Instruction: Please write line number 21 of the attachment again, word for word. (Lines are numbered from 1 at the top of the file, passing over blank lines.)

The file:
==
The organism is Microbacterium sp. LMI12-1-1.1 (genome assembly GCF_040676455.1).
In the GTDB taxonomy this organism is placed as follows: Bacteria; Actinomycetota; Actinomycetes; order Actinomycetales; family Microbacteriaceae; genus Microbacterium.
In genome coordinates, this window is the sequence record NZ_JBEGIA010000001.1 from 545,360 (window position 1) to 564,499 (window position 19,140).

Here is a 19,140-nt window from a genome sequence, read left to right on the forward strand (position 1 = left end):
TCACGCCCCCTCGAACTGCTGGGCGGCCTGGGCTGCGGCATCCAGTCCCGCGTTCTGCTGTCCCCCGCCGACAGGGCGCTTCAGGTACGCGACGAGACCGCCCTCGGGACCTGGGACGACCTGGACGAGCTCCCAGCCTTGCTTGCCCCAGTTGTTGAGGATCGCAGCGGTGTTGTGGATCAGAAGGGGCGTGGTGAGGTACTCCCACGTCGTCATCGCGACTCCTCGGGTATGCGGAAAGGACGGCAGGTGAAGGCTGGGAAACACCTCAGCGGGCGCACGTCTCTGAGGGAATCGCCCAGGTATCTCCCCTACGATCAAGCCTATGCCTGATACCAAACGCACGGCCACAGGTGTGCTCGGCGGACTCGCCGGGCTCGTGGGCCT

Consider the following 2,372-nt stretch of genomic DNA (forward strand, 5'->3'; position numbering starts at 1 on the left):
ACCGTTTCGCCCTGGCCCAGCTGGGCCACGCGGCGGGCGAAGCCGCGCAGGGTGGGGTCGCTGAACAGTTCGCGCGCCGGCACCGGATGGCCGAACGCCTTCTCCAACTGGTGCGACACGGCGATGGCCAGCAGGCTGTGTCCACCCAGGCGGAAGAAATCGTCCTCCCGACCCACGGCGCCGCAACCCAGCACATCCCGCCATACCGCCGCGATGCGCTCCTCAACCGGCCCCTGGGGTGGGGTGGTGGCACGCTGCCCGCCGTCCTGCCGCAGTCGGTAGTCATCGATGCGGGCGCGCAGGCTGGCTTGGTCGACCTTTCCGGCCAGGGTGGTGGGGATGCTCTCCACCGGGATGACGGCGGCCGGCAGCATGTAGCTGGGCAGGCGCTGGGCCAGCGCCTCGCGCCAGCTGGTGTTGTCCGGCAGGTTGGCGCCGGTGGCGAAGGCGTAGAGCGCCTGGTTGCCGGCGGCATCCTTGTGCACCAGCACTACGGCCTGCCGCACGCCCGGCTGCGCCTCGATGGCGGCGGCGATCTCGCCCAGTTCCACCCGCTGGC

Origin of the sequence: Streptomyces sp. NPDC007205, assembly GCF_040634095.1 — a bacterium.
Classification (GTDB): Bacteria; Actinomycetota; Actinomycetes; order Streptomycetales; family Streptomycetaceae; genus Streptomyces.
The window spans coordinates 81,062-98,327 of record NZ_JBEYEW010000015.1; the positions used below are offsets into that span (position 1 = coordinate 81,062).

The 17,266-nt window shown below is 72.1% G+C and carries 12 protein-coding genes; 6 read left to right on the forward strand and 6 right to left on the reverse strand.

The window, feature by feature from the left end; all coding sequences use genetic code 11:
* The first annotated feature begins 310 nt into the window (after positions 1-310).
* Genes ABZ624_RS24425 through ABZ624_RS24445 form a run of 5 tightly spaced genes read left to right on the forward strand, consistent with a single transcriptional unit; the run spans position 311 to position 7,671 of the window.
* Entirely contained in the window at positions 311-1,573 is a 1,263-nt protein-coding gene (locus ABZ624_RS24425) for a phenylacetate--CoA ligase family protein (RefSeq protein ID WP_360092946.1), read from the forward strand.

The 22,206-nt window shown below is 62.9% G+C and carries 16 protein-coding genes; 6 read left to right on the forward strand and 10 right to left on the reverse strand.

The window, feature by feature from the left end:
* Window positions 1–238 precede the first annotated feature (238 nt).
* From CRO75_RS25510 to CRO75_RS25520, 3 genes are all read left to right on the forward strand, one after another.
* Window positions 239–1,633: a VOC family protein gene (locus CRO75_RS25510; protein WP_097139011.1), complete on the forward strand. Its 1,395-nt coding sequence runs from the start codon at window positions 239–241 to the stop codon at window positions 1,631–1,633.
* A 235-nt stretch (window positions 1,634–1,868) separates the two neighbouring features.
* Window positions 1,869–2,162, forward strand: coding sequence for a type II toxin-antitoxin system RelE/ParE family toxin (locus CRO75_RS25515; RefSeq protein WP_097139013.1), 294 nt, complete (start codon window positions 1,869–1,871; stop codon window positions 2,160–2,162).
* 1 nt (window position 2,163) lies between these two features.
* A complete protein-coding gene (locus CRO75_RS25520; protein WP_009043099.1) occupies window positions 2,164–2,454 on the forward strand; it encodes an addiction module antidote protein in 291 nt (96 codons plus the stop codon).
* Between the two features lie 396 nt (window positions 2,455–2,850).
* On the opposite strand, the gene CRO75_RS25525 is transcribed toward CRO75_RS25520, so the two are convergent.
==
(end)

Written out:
* A 235-nt stretch (window positions 1,634–1,868) separates the two neighbouring features.